#8 - Fertilize: Just as you need to boost plant growth, sometimes you need to bolster your business development efforts with outside sources.  Look for creative ways to boost your exposure.  Partner with other non-competitive firms (e.g. hotels with AV companies, CVBs and speakers’ bureaux, etc.).  Pool your lists together and do co-op mail or email programs.  Host client events together.  If you’re an independent hotel in one city, is there another independent in another city that you could work with?

Even competitors can work together!  Recently we saw two Florida CVBs, one on the East Coast, the other on the West Coast of the state, work together to target clients in the U.S. Midwest.  They set aside their differences, and realized that many groups could in fact alternate between the two coasts.  The result was more client appointments and potential business for both bureaux.

#9 - Pest & Weed Control: Pests and weeds can be a minor nuisance or a major problem.  Your garden invaders may be the new hotel that just opened its doors across the street or the public’s perception that all resorts host boondoggle meetings (think AIG effect).  But pests and weeds are a fact of life.  Your preparedness to deal with the situation is what may dictate the severity of the problem.

A great example of dealing with perception problems is those resorts who dropped the word resortfrom their name (see Wall Street Journal article).

Any other examples of pests and weeds you’ve had to deal with recently?  Share them with us by commenting!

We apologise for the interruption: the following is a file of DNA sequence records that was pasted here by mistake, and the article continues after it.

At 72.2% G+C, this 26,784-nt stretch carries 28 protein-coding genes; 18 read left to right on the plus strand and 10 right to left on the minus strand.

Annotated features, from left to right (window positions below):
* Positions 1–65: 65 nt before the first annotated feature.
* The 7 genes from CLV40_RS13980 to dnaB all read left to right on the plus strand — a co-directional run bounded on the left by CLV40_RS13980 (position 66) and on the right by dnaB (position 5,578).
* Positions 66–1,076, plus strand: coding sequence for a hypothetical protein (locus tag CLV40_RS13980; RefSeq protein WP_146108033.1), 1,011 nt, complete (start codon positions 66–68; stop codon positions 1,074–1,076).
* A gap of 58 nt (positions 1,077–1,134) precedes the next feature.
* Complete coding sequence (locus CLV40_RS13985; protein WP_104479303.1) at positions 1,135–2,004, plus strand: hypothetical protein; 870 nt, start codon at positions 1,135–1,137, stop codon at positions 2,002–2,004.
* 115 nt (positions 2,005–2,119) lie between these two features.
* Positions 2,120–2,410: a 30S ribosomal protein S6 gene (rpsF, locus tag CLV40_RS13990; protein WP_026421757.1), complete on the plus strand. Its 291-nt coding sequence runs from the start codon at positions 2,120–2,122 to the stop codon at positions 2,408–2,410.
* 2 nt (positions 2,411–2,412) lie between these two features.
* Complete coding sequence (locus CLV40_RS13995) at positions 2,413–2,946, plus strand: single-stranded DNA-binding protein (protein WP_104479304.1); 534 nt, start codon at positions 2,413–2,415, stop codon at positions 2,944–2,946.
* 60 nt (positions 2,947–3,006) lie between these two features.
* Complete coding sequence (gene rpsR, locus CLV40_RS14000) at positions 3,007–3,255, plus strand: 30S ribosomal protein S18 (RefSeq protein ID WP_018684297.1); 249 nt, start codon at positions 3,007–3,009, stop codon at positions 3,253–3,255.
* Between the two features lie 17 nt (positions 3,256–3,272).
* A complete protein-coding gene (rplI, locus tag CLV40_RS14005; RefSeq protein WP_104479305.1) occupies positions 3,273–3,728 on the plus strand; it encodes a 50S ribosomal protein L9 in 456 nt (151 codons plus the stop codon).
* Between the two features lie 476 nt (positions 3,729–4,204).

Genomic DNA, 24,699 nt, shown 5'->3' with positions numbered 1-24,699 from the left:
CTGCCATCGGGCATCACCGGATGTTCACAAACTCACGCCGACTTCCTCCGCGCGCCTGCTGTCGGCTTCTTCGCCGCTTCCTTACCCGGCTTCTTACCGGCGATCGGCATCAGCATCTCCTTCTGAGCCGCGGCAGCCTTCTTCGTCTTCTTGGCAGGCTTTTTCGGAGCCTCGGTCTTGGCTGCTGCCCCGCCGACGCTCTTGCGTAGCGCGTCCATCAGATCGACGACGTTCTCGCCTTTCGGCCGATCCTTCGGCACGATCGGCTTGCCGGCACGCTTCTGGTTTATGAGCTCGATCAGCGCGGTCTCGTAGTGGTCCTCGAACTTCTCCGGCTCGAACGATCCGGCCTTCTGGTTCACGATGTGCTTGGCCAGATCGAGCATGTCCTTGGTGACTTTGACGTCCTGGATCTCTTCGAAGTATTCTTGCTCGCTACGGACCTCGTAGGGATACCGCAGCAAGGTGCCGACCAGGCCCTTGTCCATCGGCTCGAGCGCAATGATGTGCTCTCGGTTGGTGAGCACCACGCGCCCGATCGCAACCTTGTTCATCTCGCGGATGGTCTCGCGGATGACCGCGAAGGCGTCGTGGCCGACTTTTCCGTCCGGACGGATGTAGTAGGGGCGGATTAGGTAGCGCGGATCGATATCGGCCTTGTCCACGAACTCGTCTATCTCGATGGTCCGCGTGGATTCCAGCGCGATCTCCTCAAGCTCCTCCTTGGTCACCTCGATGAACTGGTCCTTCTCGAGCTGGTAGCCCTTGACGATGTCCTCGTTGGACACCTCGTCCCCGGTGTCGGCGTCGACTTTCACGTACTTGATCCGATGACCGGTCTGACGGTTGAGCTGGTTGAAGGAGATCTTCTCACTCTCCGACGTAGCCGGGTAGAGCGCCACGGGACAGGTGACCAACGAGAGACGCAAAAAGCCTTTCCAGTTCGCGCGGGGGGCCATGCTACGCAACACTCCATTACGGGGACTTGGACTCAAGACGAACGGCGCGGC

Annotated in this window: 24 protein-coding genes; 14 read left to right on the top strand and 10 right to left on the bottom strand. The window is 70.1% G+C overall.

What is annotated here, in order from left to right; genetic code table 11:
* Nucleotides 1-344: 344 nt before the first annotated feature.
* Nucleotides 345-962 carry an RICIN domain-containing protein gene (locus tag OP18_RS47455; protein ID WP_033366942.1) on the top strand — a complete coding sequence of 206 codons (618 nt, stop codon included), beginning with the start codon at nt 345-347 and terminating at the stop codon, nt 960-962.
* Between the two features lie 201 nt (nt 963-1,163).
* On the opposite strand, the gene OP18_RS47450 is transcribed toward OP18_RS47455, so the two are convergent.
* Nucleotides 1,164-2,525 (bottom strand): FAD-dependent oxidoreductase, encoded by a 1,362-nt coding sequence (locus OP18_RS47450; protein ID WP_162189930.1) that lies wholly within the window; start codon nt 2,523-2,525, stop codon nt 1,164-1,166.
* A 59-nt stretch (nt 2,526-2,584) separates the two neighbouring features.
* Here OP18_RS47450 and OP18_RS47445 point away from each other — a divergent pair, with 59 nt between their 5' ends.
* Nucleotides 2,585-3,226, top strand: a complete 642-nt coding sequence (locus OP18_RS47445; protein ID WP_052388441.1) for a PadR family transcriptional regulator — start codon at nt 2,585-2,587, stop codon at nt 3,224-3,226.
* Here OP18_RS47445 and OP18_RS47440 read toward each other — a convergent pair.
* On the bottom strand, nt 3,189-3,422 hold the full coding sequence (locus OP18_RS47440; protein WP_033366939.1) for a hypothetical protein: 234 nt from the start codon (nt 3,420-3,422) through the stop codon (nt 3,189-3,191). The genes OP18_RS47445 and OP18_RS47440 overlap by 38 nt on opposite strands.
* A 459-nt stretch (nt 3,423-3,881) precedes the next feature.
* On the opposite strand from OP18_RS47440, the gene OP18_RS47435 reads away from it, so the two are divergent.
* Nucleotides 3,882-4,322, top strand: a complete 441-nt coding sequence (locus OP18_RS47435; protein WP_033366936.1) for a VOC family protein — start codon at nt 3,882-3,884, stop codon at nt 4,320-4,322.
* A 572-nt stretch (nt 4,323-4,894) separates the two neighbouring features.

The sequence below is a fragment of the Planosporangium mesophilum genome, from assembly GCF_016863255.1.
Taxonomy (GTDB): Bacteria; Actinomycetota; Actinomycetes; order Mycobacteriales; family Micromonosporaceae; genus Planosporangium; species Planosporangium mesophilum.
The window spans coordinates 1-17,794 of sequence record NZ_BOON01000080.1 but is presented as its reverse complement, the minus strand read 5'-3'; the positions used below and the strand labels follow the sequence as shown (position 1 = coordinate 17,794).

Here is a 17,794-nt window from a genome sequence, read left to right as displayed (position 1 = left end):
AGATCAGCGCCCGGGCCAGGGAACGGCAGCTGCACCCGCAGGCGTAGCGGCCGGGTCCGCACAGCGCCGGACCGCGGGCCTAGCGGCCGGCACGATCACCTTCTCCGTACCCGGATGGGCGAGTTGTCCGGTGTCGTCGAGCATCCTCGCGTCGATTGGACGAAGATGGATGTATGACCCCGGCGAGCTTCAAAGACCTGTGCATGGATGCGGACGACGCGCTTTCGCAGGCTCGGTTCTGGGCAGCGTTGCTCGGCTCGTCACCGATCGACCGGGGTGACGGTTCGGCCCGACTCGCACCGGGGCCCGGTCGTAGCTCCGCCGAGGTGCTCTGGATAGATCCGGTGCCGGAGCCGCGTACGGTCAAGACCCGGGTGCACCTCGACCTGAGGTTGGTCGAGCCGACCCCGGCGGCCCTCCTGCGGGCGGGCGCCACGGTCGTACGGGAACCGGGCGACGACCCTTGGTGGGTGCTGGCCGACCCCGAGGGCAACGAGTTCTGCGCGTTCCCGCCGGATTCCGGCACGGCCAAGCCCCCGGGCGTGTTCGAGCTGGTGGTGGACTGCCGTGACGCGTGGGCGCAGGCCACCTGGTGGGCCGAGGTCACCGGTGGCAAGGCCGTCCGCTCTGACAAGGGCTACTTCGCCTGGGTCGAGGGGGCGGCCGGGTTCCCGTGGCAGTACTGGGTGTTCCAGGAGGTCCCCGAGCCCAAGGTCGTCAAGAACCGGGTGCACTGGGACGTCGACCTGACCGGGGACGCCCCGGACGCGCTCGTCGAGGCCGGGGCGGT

#10 - You can’t control the weather: And you can’t control the economy either.  But you can prepare for that too! When the weather man forecasts frost after I’ve planted my tomatoes, I cover them.  This last recession was likely predicable though it caught many of us by its seemingly sudden arrival.  We know the economy is cyclical, so what can be done to mitigate damage in the future?

For one thing, make sure you keep your team primed with sales training and coaching.  I can’t tell you how many really bad cold calls I’ve received in the last 18 months.  No wonder planners tune out salespeople!  Training and coaching is an essential part of sales, regardless of seniority.  If your veterans insist they don’t need training, that’s a sure sign they are jaded in their job.

#11 - Be ready for the harvest: This too would sound straight-forward except that it isn’t always.  How many times do we really get busy servicing business that we forget to make time for more business development?  A good gardener can really extend the season with successive sowings… yes, spreading out the harvest so that stuff ripens at intervals.

Remember to gather seeds to plant for the next harvest.  In your post-sale, ask for the business again.  And really great business cultivators also ask for referrals to other planners in the company or other contacts in the industry.

With these 11 principles I leave you with words of wisdom from Ancient Greek philosopher Plato, “Without effort, you cannot be prosperous. Though the land be good, you cannot have an abundant crop without cultivation.”